Sap flow is Underestimated by Thermal Dissipation Sensors due to Alterations of Wood Anatomy

Friday, 19 December 2014: 3:10 PM
Sara Marañón-Jiménez1,2, Andreas Wiedemann2, Jan van den Bulcke3, Matthias Cuntz1, Corinna Rebmann1 and Kathy Steppe4, (1)Helmholtz Centre for Environmental Research UFZ Leipzig, Leipzig, Germany, (2)Friedrich Schiller University of Jena, Jena, Germany, (3)Ghent University, Department of Forest and Water Management, Ghent, Belgium, (4)Ghent University, Department of Applied Ecology and Environmental Biology, Ghent, Belgium
The thermal dissipation technique (TD) is one of the most commonly adopted methods for sap flow measurements. However, underestimations of up to 60% of the tree transpiration have been reported with this technique, although the causes are not certainly known. The insertion of TD sensors within the stems causes damage of the wood tissue and subsequent healing reactions, changing wood anatomy and likely the sap flow path. However, the anatomical changes in response to the insertion of sap flow sensors and the effects on the measured flow have not been assessed yet.

In this study, we investigate the alteration of vessel anatomy on wounds formed around TD sensors. Our main objectives were to elucidate the anatomical causes of sap flow underestimation for ring-porous and diffuse-porous species, and relate these changes to sap flow underestimations. Successive sets of TD probes were installed in early, mid and end of the growing season in Fagus sylvatica (diffuse-porous) and Quercus petraea (ring-porous) trees. They were logged after the growing season and additional sets of sensors were installed in the logged stems with presumably no healing reaction. The wood tissue surrounding each sensor was then excised and analysed by X-ray computed microtomography (X-ray micro CT). This technique allowed the quantification of vessel anatomical characteristics and the reconstruction of the 3-D internal microstructure of the xylem vessels so that extension and shape of the altered area could be determined.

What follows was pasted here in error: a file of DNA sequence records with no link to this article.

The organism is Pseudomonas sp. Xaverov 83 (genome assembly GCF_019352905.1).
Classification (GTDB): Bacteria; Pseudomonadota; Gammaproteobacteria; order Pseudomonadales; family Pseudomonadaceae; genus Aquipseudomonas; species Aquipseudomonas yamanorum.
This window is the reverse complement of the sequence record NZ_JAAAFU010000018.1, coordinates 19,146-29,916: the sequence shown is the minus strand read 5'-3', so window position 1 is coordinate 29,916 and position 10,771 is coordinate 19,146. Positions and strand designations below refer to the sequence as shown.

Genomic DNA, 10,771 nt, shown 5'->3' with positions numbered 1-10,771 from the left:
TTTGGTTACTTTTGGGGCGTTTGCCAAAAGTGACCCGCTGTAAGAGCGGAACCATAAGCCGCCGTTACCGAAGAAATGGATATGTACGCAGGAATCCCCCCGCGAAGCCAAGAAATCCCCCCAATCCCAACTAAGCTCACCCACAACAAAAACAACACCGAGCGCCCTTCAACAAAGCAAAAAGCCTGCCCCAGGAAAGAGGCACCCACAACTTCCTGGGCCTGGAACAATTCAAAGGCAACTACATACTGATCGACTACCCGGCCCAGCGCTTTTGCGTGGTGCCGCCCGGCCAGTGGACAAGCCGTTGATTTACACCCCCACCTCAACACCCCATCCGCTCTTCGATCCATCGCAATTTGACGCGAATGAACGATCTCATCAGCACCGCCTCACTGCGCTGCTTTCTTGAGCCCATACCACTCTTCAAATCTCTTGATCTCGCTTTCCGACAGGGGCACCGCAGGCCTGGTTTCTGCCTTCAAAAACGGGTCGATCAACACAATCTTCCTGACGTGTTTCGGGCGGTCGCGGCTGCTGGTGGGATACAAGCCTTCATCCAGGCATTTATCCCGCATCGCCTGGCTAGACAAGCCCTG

Gels and tyloses clogged the conductive vessels around the sensors in both beech and oak. The extension of the affected area was larger for beech although these anatomical changes led to similar sap flow underestimations in both species. The higher vessel size in oak may explain this result and, therefore, larger sap flow underestimation per area of affected conductive tissue. The wound healing reaction likely occurred within the first weeks after sensor installation, which impeded the observation of differences in the extension or density of tyloses among 5, 11 and 22 weeks old wounds. This was also consistent with sap flow measured with the corresponding sensors. These results will help to improve the accuracy of sap flow measurements with thermal dissipation TD probes.